Friends and Strangers a Lackluster Effort

Friends and Strangers: A Novel (2020)

By J. Courtney Sullivan

Knopf, 416 pages.

★★ ½


Authors often begin their careers with what they know and have experienced. This is forgivable in early books, but after a while the same ground is trodden bare. For example, do any of us need another John Irving novel into which there’s a bear, wrestling, and Vienna? Enough already!


I did not know J. Courtney Sullivan when she was a Smith student, but there is validity to some of the complaints she puts into the mouths of characters in Friends and Strangers. But, she’s 38 now and it’s time to put her undergraduate years behind her. The book has been tagged as “women’s fiction,” a term I intensely dislike and suspect Sullivan did not choose. I would say, though, that it’s not an inviting novel for men despite the fact that one of the major characters is a standup guy–when he’s paying attention.


The book centers on Andrew and Elisabeth, a couple that lived in Brooklyn until Elisabeth got pregnant via IVF. She didn’t particularly want children, but Andrew wants several. Much to her surprise, she instantly bonded with her son, Gil. She has not bonded with the idea of leaving Brooklyn and moving to the town where Andrew’s parents, George and Faye, reside. She likes her in-laws and is estranged from her own parents, but she is having adjustment problems to life in a small town. To put it bluntly, she’s a Metro-snob who thinks there is no life outside of Greater New York City. Elisabeth spends her days not writing, moaning there is no coffee shop at her doorstep, worrying about her sister, emailing her best friend Nomi who’s still in Brooklyn, and logging onto BK Mamas, a Facebook group for–you guessed it–new mothers in Brooklyn. Her breasts hurt, she prejudges the people in her neighborhood, and she needs a nanny.


About the town. It’s said there are three colleges within a few miles radius and is home to a women’s college that is Smith-not Smith. In other words, she subtracted two schools for her Northampton-not-Northampton “fictional” setting. Andrew gets to work with student interns on an idiotic-not-idiotic project at an offbeat school that is Hampshire-not-Hampshire. She can’t find good coffee in a town renowned for its coffee. And if there is a genre that is as tired as a glue factory horse, it’s one about writers complaining about writing. These opening parts tempted me to toss the book aside with a for-heaven’s sake-get-over-yourself flick of the wrist.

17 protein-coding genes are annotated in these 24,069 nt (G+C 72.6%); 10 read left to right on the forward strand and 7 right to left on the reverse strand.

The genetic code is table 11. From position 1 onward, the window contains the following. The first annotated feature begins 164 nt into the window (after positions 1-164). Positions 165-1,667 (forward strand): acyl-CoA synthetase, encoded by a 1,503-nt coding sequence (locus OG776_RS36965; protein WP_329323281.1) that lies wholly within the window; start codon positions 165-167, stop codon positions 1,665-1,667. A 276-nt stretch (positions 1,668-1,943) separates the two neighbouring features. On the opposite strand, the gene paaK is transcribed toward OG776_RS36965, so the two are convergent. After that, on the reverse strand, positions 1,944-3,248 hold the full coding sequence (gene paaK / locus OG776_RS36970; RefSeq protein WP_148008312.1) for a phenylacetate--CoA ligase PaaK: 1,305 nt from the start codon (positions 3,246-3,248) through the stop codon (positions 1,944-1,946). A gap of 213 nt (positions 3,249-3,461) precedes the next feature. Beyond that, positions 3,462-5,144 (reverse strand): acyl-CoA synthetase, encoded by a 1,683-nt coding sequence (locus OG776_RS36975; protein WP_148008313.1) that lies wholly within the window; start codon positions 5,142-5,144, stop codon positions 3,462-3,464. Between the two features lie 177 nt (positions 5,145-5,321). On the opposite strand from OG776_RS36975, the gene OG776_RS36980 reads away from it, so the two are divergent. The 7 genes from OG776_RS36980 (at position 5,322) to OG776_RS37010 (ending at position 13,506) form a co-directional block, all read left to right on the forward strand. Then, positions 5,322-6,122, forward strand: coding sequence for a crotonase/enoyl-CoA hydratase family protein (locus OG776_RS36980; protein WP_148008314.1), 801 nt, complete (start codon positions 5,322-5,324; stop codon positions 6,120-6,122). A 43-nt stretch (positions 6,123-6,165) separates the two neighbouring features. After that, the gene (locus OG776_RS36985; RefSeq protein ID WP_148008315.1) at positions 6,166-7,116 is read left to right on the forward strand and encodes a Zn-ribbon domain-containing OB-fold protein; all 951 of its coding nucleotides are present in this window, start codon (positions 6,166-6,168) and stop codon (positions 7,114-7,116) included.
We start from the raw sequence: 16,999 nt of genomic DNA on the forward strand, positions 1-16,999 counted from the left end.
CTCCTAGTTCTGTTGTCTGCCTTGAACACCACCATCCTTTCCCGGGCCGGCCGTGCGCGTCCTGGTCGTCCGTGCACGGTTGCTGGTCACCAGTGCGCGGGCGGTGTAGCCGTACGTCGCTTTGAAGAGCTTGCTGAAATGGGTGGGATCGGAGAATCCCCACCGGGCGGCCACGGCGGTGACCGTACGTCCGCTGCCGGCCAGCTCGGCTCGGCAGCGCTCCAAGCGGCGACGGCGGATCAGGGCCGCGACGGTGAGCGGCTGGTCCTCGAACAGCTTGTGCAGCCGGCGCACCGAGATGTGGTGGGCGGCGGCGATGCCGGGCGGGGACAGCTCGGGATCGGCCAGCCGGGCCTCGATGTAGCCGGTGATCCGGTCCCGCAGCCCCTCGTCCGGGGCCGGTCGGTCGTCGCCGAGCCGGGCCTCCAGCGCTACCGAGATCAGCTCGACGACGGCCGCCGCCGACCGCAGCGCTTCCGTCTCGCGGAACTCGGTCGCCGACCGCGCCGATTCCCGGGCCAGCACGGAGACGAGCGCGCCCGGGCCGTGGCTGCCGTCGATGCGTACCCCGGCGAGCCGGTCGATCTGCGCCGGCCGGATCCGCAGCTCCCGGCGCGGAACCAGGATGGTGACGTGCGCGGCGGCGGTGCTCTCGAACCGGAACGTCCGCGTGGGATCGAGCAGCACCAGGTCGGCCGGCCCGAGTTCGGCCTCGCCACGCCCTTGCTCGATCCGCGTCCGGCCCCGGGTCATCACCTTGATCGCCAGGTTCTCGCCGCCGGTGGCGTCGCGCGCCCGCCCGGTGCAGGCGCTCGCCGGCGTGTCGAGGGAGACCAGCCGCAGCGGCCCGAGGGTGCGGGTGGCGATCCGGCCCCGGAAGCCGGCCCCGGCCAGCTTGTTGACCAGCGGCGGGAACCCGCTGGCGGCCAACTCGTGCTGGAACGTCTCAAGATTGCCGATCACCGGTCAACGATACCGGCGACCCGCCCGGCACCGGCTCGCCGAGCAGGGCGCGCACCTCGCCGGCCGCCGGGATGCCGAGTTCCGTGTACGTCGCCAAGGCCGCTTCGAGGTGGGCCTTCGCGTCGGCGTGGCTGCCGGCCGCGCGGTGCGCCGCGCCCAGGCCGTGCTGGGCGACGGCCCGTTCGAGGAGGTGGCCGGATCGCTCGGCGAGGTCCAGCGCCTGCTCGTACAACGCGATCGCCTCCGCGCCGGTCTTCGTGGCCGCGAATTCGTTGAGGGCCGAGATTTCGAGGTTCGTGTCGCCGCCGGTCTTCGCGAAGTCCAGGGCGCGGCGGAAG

The novel improves when Elisabeth hires Sam, a not-Smith senior, to watch Gil so she can go to a rented office and not write. Sam has her own issues, not the least of which are her student loans and what she’ll do with an English/studio arts degree, but she’s a godsend who is amazing with Gil. Soon Elisabeth considers her to be a member of the family and perhaps her only friend in not-Northampton. At best, that’s creepy. Friends and Strangers takes a qualitative leap when it begins to explore boundaries of all sorts–employer/employee, appropriate/inappropriate boyfriends, youthful exuberance/stupid decisions, help/meddling, non-privilege/delusion….  Sullivan backloads her novel with subplots such as a wayward sister who drains Elisabeth’s bank account in her quest to be a social media influencer, Sam’s attempt to help the Latina college dining hall workers with whom she works, George’s critique of wealth and power, Elisabeth’s contempt for her father, Sam’s romance, and twists on  what constitutes cheating and when helping does more harm than butting out.


The book is set during the years 2014-15, with a coda in 2024-25, when Sam returns to not-Northampton for her not-Smith 10th reunion. The novel's first part will raise eyebrows for those familiar with not-Smith. Sullivan slips in an African American college president, Shirley Washington, who is a fraud on several levels. This is a thinly veiled slam on Ruth Simmons who was president of Smith-actual-Smith from 1995-2001. Although I sometimes taught at Smith during those years, I only knew Simmons through secondhand reports. Apparently, students loved her, faculty was split, much of the support staff disliked her, and she left behind staggering financial challenges. Or so I’m told.


Smithies (of whom I am very fond) will have to make up their own minds about Sullivan’s take on their (and Sullivan’s) alma mater. However these matters are parsed, Friends and Strangers is problematic. Elisabeth is exceedingly difficult to like, Sullivan’s tone is frequently whiny, and it takes too long to get to the meat of the narrative, which means it feels overstuffed. Sullivan’s searing Commencement was published in 2010. A decade later, it’s time to move on.


Rob Weir



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